NEWS broke recently that the “homeopathic vaccines” being sold by a Brisbane homeopath were made of nothing but refined sugar.

Cyena Caruana, whose website is no longer publicly viewable, was apparently selling vaccines purported to protect against pertussis, measles, polio, meningococcus and malaria.

According to the Courier Mail, a post on her Facebook page had also claimed to have sold “homeopathic prophylaxis medicines” against the Zika virus.

The newspaper arranged for vaccination and booster pilules from Caruana’s business, Homeopathy at Home, to be tested by scientists at the Queensland University of Technology, who found they were simply refined sugar.

Very expensive sugar – the total cost of the products was more than $250.

That homeopathic preparations might be found to have nothing in them is hardly a surprise. After all, the principle of homeopathy is that the “active” ingredients are diluted to a point where there may no longer be a single molecule present in the final preparation.

It does seem surprising, though, that businesses continue to get away with this kind of misleading advertising despite repeated attempts to rein them in (see this 2015 Federal Court judgment about vaccination on the Homeopathy Plus! website, for example).

It’s not as though the claims being made for the sugar pills are consequence-free.

If a pregnant woman believes she is protected from the Zika virus by one of these magic potions, she might well be more willing to engage in behaviours that could put her baby at risk.

Parents of a homeopathically “immunised” child might likewise be less worried about exposing their child to infection or, worse, about putting a newborn at risk by allowing their unimmunised child to visit.

Not all homeopaths endorse the practice of “homeoprophylaxis” against infectious disease, but Caruana is certainly not alone.

Victorian homeopath Dr Isaac Golden (he gained a PhD from Swinburne University in 2004 for his homeopathic research) is something of an international celebrity in the field.

Many of those offering homeoprophylaxis in Australia, and elsewhere, base their services on his approach.

“I use the immunisation protocol developed by Dr Golden as it has been rigorously tested and verified over a 20-year study as being currently the most effective and safest method of providing homeopathic immunisation,” writes one practitioner from Sydney’s eastern suburbs.

“His results have found that those children who were immunised with homeprophylaxis have a similar rate of incidence of childhood disease as those who have been vaccinated, and a lower rate of incidence than those who used no form of immunisation.”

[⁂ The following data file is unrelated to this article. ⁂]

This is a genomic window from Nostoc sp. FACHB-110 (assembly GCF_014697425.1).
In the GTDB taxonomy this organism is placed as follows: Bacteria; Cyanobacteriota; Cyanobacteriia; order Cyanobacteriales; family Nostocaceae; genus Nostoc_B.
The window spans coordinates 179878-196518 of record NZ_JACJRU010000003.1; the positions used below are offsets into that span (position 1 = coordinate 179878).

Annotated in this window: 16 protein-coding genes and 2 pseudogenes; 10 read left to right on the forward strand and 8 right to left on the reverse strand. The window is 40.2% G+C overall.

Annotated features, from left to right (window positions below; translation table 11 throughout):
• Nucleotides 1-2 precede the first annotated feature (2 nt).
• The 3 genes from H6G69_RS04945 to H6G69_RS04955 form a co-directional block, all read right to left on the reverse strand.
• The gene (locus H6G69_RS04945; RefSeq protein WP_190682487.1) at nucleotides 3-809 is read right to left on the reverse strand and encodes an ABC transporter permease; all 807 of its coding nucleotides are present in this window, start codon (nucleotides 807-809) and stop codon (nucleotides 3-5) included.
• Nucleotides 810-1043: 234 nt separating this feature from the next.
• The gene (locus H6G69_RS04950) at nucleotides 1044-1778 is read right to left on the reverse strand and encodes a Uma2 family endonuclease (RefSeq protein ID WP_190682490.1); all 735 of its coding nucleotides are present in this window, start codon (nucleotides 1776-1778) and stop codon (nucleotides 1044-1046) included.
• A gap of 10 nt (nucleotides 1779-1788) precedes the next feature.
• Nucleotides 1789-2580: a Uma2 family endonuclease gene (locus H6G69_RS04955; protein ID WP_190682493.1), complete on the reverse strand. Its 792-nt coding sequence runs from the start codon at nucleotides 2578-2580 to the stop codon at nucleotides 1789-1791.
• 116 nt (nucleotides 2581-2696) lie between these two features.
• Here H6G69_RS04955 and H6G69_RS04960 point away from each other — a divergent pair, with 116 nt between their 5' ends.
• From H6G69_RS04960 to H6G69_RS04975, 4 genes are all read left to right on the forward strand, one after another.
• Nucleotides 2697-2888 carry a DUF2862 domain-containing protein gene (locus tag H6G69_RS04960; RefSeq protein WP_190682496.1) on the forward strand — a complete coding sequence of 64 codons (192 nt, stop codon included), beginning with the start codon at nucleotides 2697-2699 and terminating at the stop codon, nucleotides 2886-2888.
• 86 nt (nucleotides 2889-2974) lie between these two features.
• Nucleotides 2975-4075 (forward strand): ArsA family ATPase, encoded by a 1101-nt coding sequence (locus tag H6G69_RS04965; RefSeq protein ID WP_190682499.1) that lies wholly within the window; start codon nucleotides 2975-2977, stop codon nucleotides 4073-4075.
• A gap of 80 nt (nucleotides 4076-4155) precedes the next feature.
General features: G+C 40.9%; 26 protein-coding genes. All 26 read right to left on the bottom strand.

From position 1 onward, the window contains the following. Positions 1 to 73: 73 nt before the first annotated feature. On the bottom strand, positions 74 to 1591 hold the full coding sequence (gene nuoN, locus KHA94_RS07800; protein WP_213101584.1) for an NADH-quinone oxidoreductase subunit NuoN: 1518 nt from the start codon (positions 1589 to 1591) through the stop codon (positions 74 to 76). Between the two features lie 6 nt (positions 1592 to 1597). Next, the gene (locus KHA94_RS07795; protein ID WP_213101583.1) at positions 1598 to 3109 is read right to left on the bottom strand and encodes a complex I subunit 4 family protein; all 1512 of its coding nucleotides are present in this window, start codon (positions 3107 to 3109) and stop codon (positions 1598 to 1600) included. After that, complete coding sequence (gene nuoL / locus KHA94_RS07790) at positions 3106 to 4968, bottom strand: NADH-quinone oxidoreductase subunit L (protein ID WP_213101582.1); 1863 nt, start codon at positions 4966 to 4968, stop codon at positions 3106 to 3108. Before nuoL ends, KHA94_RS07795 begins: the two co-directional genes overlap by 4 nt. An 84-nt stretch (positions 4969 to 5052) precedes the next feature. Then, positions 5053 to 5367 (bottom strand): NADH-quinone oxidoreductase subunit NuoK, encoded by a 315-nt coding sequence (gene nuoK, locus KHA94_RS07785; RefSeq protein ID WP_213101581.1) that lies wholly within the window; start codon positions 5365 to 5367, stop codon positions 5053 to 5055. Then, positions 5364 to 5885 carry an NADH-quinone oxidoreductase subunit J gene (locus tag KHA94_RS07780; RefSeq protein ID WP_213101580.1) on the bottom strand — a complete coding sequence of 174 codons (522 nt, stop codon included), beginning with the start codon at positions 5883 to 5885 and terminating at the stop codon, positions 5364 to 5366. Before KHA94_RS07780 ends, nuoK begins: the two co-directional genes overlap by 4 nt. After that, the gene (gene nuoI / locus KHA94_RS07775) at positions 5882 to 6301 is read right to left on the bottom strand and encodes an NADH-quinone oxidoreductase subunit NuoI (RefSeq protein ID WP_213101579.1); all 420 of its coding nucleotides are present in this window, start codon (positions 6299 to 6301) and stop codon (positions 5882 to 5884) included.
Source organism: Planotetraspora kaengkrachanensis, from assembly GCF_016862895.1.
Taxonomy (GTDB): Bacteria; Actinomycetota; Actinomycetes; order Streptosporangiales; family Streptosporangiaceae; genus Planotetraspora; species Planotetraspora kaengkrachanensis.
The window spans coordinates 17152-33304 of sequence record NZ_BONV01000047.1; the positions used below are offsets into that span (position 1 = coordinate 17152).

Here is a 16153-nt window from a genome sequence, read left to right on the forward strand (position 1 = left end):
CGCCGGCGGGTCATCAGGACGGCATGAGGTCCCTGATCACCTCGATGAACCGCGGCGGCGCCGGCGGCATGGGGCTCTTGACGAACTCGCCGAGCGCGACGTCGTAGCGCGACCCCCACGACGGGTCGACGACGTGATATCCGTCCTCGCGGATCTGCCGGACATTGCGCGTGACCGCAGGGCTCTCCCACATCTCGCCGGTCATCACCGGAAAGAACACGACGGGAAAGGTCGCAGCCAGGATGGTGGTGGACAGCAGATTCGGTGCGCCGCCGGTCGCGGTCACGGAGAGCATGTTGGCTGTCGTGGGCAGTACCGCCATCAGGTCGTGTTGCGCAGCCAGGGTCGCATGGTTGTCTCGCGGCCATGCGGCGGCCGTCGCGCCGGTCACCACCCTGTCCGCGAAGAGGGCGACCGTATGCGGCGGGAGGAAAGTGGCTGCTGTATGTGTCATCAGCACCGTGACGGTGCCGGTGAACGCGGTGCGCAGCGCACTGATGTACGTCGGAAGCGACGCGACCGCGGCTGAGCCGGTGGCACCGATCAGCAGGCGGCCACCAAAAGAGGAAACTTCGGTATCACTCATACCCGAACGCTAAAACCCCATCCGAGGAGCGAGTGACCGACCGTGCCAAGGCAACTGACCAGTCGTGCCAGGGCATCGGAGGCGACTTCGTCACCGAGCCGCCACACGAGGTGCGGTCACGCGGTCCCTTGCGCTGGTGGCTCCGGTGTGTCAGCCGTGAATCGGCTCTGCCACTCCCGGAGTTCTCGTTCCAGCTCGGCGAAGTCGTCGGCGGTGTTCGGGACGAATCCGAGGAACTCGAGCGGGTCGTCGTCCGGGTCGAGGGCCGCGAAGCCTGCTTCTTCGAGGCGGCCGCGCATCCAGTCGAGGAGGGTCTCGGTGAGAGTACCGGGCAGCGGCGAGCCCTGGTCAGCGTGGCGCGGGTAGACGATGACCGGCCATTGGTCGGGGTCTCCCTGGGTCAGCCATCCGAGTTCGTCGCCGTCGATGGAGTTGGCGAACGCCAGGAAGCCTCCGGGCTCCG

Oh, well, if it’s a protocol, it must work.

One of the stated purposes of Dr Golden’s research has been to provide governments with data showing that “vaccination is not the only valid option to prevent targeted infectious diseases”.

Parents, he believes, should be able to freely choose between two apparently equal options: vaccination or homeoprophylaxis.

Such a dual system would “increase the national coverage against targeted diseases (increase herd immunity), and lower the national incidence of certain chronic illnesses, such as asthma and eczema, as well as reduce behavioural problems associated with vaccination”, Dr Golden writes.

The research underlying this claim (that 20-year study) was based on questionnaires completed by Dr Golden’s clients, the parents following his homeoprophylactic program.

It’s perhaps not surprising these true believers reported excellent health outcomes in their children.

You’ll be relieved to hear that Dr Golden’s rigorous research found homeoprophylaxis was not only non-toxic (well, of course it is, there’s nothing in it) but also “energetically safe” (whatever that means).

The internet is hard to police: it’s a vast and sprawling beast, and one that is constantly changing.

Maybe it’s inevitable that the peddlers of miracles so often seem to act with impunity.

Under Australian law, “businesses are not allowed to make statements that are incorrect or likely to create a false impression”.

Now that would be a true miracle.

 

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